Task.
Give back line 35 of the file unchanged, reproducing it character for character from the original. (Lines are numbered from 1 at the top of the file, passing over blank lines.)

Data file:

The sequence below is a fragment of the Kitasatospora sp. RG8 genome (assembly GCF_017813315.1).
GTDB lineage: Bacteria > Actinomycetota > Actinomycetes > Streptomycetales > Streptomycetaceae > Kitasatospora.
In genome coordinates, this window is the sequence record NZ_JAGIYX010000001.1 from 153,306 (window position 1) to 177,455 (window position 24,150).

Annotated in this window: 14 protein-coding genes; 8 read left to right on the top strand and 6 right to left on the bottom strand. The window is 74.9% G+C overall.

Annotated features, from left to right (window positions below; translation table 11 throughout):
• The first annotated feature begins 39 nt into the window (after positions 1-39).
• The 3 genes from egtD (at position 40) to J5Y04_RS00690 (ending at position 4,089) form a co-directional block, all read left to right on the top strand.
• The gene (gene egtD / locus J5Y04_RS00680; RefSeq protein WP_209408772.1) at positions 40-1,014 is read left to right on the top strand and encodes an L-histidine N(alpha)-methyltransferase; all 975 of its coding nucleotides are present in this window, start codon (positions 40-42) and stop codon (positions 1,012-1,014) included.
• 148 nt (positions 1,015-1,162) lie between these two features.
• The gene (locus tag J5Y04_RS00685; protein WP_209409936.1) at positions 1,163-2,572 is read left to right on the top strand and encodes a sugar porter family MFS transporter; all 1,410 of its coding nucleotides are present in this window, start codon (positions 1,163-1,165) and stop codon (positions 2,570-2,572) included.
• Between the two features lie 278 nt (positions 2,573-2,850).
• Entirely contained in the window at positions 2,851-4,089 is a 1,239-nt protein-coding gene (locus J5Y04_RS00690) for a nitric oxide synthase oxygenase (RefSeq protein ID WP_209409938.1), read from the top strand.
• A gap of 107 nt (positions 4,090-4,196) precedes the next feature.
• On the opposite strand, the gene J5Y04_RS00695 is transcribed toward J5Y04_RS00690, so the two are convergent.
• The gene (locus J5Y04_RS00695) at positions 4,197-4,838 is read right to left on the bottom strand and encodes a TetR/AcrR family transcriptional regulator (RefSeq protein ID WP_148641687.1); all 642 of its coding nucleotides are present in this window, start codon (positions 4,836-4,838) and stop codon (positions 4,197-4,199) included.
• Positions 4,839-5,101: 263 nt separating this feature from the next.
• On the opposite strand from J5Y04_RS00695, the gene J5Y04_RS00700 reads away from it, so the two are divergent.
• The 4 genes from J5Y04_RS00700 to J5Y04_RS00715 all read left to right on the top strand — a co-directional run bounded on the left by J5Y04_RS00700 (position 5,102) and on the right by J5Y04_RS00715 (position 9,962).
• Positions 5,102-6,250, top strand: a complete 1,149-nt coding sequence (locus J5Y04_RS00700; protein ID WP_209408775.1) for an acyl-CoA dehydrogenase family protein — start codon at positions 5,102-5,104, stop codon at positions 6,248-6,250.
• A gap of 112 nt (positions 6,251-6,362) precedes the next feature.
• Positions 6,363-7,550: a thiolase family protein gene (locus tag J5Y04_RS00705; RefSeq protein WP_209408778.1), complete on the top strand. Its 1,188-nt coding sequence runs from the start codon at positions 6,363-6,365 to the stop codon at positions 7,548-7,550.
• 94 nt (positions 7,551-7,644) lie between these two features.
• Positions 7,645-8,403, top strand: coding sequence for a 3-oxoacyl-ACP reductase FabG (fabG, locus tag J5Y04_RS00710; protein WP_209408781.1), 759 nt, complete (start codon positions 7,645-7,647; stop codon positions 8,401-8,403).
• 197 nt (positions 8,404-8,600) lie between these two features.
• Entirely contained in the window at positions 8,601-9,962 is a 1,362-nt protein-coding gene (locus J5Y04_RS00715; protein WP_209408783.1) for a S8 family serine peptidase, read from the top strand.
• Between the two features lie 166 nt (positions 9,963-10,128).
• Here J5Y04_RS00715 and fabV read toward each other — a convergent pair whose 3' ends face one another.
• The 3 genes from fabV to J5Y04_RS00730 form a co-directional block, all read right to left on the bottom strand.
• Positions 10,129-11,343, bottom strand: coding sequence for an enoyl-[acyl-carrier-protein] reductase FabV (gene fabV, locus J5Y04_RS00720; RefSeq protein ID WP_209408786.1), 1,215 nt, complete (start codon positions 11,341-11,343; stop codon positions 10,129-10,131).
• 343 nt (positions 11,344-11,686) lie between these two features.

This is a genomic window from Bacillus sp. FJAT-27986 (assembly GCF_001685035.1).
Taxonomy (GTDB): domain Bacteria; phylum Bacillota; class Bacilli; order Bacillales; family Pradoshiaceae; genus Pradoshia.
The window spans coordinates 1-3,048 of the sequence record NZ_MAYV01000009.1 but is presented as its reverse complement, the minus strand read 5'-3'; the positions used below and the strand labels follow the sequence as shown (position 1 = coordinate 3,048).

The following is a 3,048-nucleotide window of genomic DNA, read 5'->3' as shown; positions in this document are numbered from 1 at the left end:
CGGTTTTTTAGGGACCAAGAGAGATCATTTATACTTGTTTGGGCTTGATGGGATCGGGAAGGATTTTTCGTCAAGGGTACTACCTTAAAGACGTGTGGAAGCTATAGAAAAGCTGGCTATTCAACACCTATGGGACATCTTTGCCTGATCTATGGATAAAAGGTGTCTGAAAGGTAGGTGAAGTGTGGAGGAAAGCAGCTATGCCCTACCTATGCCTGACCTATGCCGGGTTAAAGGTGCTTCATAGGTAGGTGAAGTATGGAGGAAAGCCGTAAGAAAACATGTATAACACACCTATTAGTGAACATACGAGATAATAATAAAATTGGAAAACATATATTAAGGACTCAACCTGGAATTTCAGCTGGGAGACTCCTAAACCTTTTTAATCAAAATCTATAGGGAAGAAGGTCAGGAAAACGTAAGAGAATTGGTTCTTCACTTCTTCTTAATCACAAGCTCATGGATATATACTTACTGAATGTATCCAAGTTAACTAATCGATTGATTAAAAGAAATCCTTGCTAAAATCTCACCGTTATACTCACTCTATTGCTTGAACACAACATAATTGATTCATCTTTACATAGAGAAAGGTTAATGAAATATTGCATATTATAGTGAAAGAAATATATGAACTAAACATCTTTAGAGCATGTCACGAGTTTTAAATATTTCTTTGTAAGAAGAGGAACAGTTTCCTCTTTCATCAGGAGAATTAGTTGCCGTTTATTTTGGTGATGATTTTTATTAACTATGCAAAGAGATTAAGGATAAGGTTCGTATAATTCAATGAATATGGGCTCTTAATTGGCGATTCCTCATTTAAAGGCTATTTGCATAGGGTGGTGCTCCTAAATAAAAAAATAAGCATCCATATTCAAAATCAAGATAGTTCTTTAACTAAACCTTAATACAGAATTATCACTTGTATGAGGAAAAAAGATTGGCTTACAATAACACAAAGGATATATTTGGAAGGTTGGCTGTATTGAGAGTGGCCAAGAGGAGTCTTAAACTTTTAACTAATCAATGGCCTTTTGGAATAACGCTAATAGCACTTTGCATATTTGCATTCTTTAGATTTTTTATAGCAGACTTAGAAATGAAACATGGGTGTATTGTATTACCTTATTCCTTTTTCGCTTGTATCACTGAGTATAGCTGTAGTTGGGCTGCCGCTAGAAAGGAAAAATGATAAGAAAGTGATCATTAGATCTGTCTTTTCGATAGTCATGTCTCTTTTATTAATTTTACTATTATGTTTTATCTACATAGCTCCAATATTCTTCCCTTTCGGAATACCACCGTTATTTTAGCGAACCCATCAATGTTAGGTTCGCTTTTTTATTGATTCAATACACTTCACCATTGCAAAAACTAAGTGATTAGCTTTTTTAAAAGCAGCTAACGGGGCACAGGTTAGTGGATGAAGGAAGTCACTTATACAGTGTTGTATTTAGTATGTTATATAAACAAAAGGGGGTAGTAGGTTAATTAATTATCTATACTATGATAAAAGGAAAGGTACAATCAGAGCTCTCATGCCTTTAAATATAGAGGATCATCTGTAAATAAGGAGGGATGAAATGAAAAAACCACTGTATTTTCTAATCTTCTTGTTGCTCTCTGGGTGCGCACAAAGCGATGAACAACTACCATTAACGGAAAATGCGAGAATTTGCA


CGGTTTTTTAGGGACCAAGAGAGATCATTTATACTTGTTTGGGCTTGATGGGATCGGGAAGGATTTTTCGTCAAGGGTACTACCTTAAAGACGTGTGGAAGCTATAGAAAAGCTGGCTATTCAACACCTATGGGACATCTTTGCCTGATCTATGGATAAAAGGTGTCTGAAAGGTAGGTGAAGTGTGGAGGAAAGCAGCTATGCCCTACCTATGCCTGACCTATGCCGGGTTAAAGGTGCTTCATAGGTAGGTGAAGTATGGAGGAAAGCCGTAAGAAAACATGTATAACACACCTATTAGTGAACATACGAGATAATAATAAAATTGGAAAACATATATTAAGGACTCAACCTGGAATTTCAGCTGGGAGACTCCTAAACCTTTTTAATCAAAATCTATAGGGAAGAAGGTCAGGAAAACGTAAGAGAATTGGTTCTTCACTTCTTCTTAATCACAAGCTCATGGATATATACTTACTGAATGTATCCAAGTTAACTAATCGATTGATTAAAAGAAATCCTTGCTAAAATCTCACCGTTATACTCACTCTATTGCTTGAACACAACATAATTGATTCATCTTTACATAGAGAAAGGTTAATGAAATATTGCATATTATAGTGAAAGAAATATATGAACTAAACATCTTTAGAGCATGTCACGAGTTTTAAATATTTCTTTGTAAGAAGAGGAACAGTTTCCTCTTTCATCAGGAGAATTAGTTGCCGTTTATTTTGGTGATGATTTTTATTAACTATGCAAAGAGATTAAGGATAAGGTTCGTATAATTCAATGAATATGGGCTCTTAATTGGCGATTCCTCATTTAAAGGCTATTTGCATAGGGTGGTGCTCCTAAATAAAAAAATAAGCATCCATATTCAAAATCAAGATAGTTCTTTAACTAAACCTTAATACAGAATTATCACTTGTATGAGGAAAAAAGATTGGCTTACAATAACACAAAGGATATATTTGGAAGGTTGGCTGTATTGAGAGTGGCCAAGAGGAGTCTTAAACTTTTAACTAATCAATGGCCTTTTGGAATAACGCTAATAGCACTTTGCATATTTGCATTCTTTAGATTTTTTATAGCAGACTTAGAAATGAAACATGGGTGTATTGTATTACCTTATTCCTTTTTCGCTTGTATCACTGAGTATAGCTGTAGTTGGGCTGCCGCTAGAAAGGAAAAATGATAAGAAAGTGATCATTAGATCTGTCTTTTCGATAGTCATGTCTCTTTTATTAATTTTACTATTATGTTTTATCTACATAGCTCCAATATTCTTCCCTTTCGGAATACCACCGTTATTTTAGCGAACCCATCAATGTTAGGTTCGCTTTTTTATTGATTCAATACACTTCACCATTGCAAAAACTAAGTGATTAGCTTTTTTAAAAGCAGCTAACGGGGCACAGGTTAGTGGATGAAGGAAGTCACTTATACAGTGTTGTATTTAGTATGTTATATAAACAAAAGGGGGTAGTAGGTTAATTAATTATCTATACTATGATAAAAGGAAAGGTACAATCAGAGCTCTCATGCCTTTAAATATAGAGGATCATCTGTAAATAAGGAGGGATGAAATGAAAAAACCACTGTATTTTCTAATCTTCTTGTTGCTCTCTGGGTGCGCACAAAGCGATGAACAACTACCATTAACGGAAAATGCGAGAATTTGCA